CONTROVERSIAL plans for 325 new homes on farming fields in Wetherby have been approved by planning chiefs - despite a raft of objections from environmental campaigners, residents and the local MP.
Leeds City Council had received almost 300 objections to the proposals for a development at Spofforth Hill. The site is on 15.7 hectares of agricultural land on the link road between Wetherby and Harrogate.
The land was previously designated green belt, but was reclassified to allow development.
Among the objectors to the scheme was local Tory MP Alec Shelbrooke. A report presented to the City Plans Panel today (Thursday, Sep 18) said: “Alec Shelbrooke MP raises concerns on behalf of his constituents. Housing requirements are based on out of date figures as the recession and the increased controls on immigration have reduced housing demand. This would be an unnecessary expansion of Wetherby and would put pressure on local traffic and services.”
A heated planning meeting at Leeds Civic Hall today heard from local residents as well as the applicant, Bellway Homes.
Resident and campaigner Jim Walton said: “The council should look to protect good land. There is food poverty and an unprecendented number of food banks.
“We are going to be 2million hectares short of food producing land by 2030 according to a study by the University of Cambridge.
“Small as it might be, you set a precedent. If one council takes away agricultural land it would be death by 1,000 cuts.
“Why do we need houses? Increasing population. And they are going to need to be fed. Food prices are not going to get any better and it starts here.”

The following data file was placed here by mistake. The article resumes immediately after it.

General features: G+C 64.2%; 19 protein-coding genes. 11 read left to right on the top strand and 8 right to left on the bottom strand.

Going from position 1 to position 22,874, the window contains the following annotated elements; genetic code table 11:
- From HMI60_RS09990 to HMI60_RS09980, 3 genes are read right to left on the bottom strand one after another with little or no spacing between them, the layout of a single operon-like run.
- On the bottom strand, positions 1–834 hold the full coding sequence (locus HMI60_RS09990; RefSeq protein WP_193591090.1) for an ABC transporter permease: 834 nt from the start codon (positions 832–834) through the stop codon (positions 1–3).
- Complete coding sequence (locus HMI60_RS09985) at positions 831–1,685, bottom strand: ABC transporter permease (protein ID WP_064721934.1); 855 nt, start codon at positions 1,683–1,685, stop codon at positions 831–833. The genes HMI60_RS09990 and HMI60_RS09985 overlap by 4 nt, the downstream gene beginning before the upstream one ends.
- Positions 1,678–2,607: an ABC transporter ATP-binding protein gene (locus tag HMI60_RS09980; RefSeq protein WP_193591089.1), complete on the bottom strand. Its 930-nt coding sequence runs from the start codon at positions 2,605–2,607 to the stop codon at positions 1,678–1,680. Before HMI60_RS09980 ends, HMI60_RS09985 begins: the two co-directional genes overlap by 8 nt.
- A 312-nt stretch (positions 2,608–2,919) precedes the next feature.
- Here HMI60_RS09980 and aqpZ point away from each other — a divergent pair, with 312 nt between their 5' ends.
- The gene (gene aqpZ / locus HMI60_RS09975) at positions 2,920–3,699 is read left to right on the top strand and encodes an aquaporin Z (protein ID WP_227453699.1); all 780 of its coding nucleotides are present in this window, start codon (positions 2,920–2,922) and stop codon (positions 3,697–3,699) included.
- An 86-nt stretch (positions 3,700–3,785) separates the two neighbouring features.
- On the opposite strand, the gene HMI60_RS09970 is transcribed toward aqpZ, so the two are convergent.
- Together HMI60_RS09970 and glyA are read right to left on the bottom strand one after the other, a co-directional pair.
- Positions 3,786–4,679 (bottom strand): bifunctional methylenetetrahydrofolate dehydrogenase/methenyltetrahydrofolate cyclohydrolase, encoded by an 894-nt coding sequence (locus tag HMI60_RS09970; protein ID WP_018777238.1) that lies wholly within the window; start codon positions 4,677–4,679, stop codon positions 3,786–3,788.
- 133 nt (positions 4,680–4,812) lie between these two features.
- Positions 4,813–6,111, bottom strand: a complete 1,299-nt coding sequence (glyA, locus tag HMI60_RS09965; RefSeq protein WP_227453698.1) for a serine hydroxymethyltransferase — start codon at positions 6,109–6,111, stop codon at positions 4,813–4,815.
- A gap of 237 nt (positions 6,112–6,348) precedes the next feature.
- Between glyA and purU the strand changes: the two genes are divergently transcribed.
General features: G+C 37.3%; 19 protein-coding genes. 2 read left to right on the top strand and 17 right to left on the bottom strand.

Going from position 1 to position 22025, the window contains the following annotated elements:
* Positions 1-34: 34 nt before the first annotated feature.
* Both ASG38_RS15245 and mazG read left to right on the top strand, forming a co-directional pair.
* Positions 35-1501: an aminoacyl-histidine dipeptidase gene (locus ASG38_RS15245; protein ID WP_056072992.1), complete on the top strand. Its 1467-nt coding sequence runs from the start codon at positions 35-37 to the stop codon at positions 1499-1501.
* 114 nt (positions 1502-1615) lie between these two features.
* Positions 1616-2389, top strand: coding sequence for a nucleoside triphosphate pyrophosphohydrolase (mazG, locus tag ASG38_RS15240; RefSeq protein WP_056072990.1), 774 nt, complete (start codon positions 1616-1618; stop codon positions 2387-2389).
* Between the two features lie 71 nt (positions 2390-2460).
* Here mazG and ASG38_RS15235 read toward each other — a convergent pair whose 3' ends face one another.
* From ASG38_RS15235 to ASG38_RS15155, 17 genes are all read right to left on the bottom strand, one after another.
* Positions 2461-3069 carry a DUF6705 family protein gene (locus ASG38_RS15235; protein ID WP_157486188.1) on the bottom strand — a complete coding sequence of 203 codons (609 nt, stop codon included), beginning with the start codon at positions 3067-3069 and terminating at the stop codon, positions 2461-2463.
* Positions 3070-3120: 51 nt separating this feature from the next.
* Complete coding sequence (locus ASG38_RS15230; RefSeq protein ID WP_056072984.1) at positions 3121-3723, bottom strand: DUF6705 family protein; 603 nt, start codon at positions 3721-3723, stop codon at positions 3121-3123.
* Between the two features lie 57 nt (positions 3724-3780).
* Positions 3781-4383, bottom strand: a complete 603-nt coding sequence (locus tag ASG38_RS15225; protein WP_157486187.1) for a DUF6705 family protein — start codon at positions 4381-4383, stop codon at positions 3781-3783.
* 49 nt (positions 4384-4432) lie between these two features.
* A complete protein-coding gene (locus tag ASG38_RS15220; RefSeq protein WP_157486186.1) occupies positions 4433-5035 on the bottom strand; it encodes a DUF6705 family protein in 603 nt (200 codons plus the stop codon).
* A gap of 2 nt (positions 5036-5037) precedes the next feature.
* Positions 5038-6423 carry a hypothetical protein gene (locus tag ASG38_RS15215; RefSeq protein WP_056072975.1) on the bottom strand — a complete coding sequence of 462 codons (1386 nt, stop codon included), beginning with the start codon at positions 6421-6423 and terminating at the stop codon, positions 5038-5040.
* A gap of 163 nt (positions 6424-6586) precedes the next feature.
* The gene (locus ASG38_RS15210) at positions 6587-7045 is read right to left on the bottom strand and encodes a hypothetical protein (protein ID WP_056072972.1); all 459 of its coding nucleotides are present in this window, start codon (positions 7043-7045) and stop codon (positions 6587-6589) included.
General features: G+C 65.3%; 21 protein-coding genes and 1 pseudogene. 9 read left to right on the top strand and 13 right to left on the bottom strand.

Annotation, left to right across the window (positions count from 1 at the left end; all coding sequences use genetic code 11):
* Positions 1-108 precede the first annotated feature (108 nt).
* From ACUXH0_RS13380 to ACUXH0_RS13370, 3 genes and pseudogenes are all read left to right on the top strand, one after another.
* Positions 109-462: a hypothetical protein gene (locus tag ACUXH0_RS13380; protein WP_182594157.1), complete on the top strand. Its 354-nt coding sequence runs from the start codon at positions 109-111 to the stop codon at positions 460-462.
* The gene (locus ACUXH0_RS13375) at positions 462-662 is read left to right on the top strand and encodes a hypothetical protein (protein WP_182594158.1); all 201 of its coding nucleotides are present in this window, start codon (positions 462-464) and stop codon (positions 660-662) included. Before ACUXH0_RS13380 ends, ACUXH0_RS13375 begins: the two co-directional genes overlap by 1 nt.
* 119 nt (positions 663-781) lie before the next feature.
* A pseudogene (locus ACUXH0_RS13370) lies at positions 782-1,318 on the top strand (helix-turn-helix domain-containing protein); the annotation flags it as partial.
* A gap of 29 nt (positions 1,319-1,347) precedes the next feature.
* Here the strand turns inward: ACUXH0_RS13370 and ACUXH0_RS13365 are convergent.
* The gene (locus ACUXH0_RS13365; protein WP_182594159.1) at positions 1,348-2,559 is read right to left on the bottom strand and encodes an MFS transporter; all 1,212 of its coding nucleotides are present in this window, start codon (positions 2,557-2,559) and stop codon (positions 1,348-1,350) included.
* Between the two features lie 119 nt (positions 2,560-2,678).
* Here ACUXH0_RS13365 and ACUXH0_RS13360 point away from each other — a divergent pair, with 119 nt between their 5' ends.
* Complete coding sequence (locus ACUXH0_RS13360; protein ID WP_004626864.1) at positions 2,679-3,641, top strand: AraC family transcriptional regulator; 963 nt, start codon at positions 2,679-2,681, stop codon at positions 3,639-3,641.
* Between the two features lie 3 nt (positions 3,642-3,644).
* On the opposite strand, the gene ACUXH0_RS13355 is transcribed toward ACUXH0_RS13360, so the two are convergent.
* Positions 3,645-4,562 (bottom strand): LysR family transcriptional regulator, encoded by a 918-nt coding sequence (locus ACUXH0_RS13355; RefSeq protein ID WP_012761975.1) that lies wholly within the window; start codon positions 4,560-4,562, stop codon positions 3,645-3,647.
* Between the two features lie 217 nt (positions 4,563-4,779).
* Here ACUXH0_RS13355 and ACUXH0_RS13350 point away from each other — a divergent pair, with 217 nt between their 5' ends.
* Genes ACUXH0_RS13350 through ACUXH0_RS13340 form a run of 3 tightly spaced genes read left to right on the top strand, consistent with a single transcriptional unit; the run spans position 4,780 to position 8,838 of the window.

Rob Smith, spokesman for Bellway Homes and the landowners, told the decision-making panel that planning permission would “provide demonstrable housing benefits in Wetherby as well as providing a double benefit of providing housing in the city”.
Wetherby Conservative councillor John Procter said there were “still big questions to be answered”, and stressed he could not support “the release of what is a greenfield site”.
Before the crunch decision, which has come after a 15-month process, locals had expressed concerns that the development would increase rat-running. The council for the Protection of Rural England also waded in, saying the development was “unnecessarily large and would have a detrimental visual impact”.
There had also been major concerns about the reduced level of affordable housing being offered by developer Bellway Homes.
Housing policy for the area specified a 35 per cent affordable housing quota. But the firm wants to provide just 15 per cent cheaper homes on the site - and pay an £8.5m “commuted” cash lump sum instead.
After extended debate, the plans panel approved the application on principle, subject to the signing of further agreements and a full community contributions package.